Concept and Types of Organizational Cultures of Hospitals

Concept and Types of Organizational Cultures of Hospitals

Łukasz Sulkowski (Jagiellonian University, Poland) and Joanna Sulkowska (University of Social Sciences, Poland)
Copyright: © 2014 |Pages: 30
DOI: 10.4018/978-1-4666-4325-3.ch006


This chapter sets out to analyze the problem of defining the concept of organizational culture as well as models and typologies used in reference materials. It presents various issues of organizational culture: paradigms of organizational culture, definitions of organizational culture, and two-dimensional typologies of organizational culture. The single-dimensional classifications present the following dichotomies: 1) weak culture – strong culture, 2) positive culture – negative culture, 3) pragmatic culture – bureaucratic culture, 4) introvert culture – extrovert culture, 5) conservative culture – innovative culture, 6) hierarchic culture – egalitarian culture, 7) individualist culture – collectivist culture. Furthermore, this chapter includes: multidimensional typologies of organizational culture, corporate identity – alternative approach to organizational culture and relations between culture, and structure, strategy, and organization setting. Moreover, based on the quality pilot study, it strives to explain peculiarity of this concept in relation to Polish hospitals. Results of pilot studies of organizational cultures of hospitals in Poland relate to four hospitals in Lodz Province.
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Paradigms Of Organizational Culture

The cultural movement in management is struggling with the basic epistemological problems relating to the ways of defining culture. There is no consensus among scholars as to the ways of understanding or paradigms of organizational culture. Indeed, this is an issue related to the ambiguity of cultural studies in general (Kroeber & Kluckhon, 1952). We can distinguish a number of paradigms of understanding culture, and, which follows, organizational culture. Looking for paradigms of thinking about culture in general, we must identify at least three orientations: functional-structuralist trend (closely related to NFS), interpretative-symbolic approach (identical with IS paradigm) and postmodernism (also called radical humanism) and poststructuralism (associated with the critical trend – CMS) (Sułkowski, 2005). In cultural studies the classical approach was functionalism, whose foundations were created in the first half of the twentieth century and led to structuralism. The development of hermeneutics, and humanistic sociology and cultural anthropology became the basis for the emergence of the symbolic-interpretative paradigm. In the eighties and nineties of the twentieth century due to critical philosophy and cultural anthropology, the role of poststructuralist and postmodernist orientation increased.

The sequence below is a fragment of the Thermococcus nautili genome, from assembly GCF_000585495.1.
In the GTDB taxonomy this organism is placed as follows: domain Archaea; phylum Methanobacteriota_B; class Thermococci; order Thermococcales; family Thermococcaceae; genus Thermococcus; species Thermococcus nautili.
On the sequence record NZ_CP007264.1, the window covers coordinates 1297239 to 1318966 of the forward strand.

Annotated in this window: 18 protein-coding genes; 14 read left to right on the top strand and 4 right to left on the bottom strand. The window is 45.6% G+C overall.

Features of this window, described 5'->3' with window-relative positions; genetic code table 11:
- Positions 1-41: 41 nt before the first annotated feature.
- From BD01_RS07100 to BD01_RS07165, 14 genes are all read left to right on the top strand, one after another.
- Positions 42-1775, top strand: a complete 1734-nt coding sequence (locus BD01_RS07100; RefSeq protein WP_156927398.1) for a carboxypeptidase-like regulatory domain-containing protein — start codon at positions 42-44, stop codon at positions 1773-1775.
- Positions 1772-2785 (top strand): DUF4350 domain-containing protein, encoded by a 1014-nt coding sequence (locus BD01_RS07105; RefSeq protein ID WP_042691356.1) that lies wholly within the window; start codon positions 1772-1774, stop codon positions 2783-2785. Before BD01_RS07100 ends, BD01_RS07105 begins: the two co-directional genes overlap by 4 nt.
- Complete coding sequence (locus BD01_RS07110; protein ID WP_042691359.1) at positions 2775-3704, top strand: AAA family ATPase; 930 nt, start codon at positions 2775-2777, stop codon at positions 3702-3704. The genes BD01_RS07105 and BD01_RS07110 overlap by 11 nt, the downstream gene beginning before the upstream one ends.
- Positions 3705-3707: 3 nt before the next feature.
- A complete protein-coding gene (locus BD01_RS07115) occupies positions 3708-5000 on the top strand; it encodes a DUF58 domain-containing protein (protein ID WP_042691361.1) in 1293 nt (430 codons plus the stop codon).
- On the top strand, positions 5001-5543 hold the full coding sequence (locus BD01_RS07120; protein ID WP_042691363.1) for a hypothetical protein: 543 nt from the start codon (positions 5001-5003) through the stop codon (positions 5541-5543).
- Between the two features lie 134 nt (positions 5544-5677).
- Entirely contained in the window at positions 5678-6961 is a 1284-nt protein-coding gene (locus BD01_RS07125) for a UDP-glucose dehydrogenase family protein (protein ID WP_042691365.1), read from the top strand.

A similar distinction paradigms can be applied to organizational culture. M.J. Hatch proposes to distinguish four paradigms in the sciences of management: classical, modernist, interpretative-symbolic and postmodernist (Hatch, 2002). Current organizational culture did not function in classical approaches to management. Modernism puts an organizational culture in terms of functionalist and structuralist as one of the subsystems of organization and refers to the methodology of representative comparative studies. The need to control the organizational culture is suggested, leading to its instrumentation. Interpretative-symbolic approach describes it as a process of constructing and reading of social reality and symbolic organization of language in human activities in the group. Qualitative methodology is preferred, such as organizational ethnography. It is sceptical to assess the possibilities of instrumental development of organizational culture. Postmodernism emphasizes the defragmentation, cultural and epistemological relativism, textual and narrative approach. The sense of creating a methodology is neglected, and the flagship ‘anti-method’ 'becomes a deconstruction (Hatch, 2002).

L. Smircich reviews the paradigms underlying the concept of binding the culture of the organization (Smircich, 1983b). He finds five common areas: (1) cross-cultural comparative studies, (2) internal corporate culture, (3) cognitive theory of organization, (4) organizational symbolism (5) unconscious and subconscious processes in the organization (Table 1).

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